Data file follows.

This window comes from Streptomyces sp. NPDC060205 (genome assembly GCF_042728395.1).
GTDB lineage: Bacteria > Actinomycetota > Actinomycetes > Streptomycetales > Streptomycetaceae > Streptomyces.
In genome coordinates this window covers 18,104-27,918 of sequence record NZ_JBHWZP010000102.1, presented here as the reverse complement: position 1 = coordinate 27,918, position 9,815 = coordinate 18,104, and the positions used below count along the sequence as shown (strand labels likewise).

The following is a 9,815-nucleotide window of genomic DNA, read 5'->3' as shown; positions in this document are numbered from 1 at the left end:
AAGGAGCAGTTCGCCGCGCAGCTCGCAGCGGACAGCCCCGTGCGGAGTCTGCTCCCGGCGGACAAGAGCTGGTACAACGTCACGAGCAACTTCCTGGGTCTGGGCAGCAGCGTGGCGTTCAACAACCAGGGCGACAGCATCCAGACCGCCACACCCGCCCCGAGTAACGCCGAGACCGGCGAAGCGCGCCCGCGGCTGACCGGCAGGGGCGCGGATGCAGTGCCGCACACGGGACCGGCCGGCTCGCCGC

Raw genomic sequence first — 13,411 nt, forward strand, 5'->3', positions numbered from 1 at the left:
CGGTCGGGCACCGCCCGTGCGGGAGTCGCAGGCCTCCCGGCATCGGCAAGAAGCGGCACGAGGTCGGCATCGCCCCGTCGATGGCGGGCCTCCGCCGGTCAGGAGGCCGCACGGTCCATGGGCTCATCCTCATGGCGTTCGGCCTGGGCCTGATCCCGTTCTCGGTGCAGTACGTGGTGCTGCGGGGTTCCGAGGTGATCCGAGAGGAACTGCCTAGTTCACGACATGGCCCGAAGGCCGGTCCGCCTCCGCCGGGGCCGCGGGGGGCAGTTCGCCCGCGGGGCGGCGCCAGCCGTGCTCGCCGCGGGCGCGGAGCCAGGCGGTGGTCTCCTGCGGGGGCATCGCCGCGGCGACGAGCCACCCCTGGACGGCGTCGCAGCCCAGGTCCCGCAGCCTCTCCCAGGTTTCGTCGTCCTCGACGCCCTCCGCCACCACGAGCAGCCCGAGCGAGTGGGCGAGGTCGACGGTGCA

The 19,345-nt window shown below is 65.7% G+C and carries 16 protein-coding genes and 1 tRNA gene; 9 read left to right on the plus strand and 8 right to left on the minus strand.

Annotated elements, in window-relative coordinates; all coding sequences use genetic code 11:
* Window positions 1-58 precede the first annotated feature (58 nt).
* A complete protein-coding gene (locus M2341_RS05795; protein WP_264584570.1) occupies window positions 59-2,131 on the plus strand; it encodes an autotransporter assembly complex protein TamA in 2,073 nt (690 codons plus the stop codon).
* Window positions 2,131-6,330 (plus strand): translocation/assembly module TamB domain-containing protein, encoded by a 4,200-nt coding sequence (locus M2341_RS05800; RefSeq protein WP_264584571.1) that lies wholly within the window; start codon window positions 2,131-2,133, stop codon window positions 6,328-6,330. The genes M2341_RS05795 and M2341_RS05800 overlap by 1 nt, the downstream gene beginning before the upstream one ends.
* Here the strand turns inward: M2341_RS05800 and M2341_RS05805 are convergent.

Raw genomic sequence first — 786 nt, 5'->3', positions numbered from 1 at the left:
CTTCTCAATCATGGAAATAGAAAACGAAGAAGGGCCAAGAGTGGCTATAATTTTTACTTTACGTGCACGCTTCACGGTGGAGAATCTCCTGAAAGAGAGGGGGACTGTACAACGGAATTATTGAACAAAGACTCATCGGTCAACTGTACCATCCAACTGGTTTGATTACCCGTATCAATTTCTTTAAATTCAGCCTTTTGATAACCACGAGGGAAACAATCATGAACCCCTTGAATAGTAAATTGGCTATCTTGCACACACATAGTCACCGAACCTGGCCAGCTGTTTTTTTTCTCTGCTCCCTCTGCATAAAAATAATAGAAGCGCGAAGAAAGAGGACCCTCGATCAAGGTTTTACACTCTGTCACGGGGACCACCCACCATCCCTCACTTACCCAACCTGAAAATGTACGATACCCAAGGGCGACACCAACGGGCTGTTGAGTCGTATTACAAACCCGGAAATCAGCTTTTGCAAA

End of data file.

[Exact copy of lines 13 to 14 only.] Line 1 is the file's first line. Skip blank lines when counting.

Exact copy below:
* Here the strand turns inward: M2341_RS05800 and M2341_RS05805 are convergent.

Raw genomic sequence first — 786 nt, 5'->3', positions numbered from 1 at the left: